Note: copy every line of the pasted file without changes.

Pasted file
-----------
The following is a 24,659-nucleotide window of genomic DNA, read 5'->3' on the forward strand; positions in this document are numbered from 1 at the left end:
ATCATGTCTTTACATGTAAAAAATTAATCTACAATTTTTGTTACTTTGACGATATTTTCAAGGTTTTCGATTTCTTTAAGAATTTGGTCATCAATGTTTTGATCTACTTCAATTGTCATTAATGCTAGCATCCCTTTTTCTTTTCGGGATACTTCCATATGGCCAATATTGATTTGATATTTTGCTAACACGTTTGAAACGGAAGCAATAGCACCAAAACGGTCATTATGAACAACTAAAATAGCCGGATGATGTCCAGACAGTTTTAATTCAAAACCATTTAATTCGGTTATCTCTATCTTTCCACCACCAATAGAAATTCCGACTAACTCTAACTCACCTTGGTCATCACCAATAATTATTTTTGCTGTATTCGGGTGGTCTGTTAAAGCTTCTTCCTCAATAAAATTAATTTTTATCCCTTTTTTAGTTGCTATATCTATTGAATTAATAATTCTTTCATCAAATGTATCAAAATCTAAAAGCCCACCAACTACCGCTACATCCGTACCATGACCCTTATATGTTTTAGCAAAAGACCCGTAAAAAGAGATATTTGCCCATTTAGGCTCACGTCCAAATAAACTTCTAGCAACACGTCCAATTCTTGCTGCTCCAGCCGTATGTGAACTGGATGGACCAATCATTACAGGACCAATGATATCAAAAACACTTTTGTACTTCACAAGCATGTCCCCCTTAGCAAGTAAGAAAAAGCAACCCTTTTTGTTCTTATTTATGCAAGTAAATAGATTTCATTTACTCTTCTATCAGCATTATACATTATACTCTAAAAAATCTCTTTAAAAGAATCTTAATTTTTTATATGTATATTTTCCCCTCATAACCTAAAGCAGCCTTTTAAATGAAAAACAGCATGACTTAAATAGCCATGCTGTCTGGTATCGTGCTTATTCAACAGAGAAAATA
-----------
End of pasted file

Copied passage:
The following is a 24,659-nucleotide window of genomic DNA, read 5'->3' on the forward strand; positions in this document are numbered from 1 at the left end:
ATCATGTCTTTACATGTAAAAAATTAATCTACAATTTTTGTTACTTTGACGATATTTTCAAGGTTTTCGATTTCTTTAAGAATTTGGTCATCAATGTTTTGATCTACTTCAATTGTCATTAATGCTAGCATCCCTTTTTCTTTTCGGGATACTTCCATATGGCCAATATTGATTTGATATTTTGCTAACACGTTTGAAACGGAAGCAATAGCACCAAAACGGTCATTATGAACAACTAAAATAGCCGGATGATGTCCAGACAGTTTTAATTCAAAACCATTTAATTCGGTTATCTCTATCTTTCCACCACCAATAGAAATTCCGACTAACTCTAACTCACCTTGGTCATCACCAATAATTATTTTTGCTGTATTCGGGTGGTCTGTTAAAGCTTCTTCCTCAATAAAATTAATTTTTATCCCTTTTTTAGTTGCTATATCTATTGAATTAATAATTCTTTCATCAAATGTATCAAAATCTAAAAGCCCACCAACTACCGCTACATCCGTACCATGACCCTTATATGTTTTAGCAAAAGACCCGTAAAAAGAGATATTTGCCCATTTAGGCTCACGTCCAAATAAACTTCTAGCAACACGTCCAATTCTTGCTGCTCCAGCCGTATGTGAACTGGATGGACCAATCATTACAGGACCAATGATATCAAAAACACTTTTGTACTTCACAAGCATGTCCCCCTTAGCAAGTAAGAAAAAGCAACCCTTTTTGTTCTTATTTATGCAAGTAAATAGATTTCATTTACTCTTCTATCAGCATTATACATTATACTCTAAAAAATCTCTTTAAAAGAATCTTAATTTTTTATATGTATATTTTCCCCTCATAACCTAAAGCAGCCTTTTAAATGAAAAACAGCATGACTTAAATAGCCATGCTGTCTGGTATCGTGCTTATTCAACAGAGAAAATA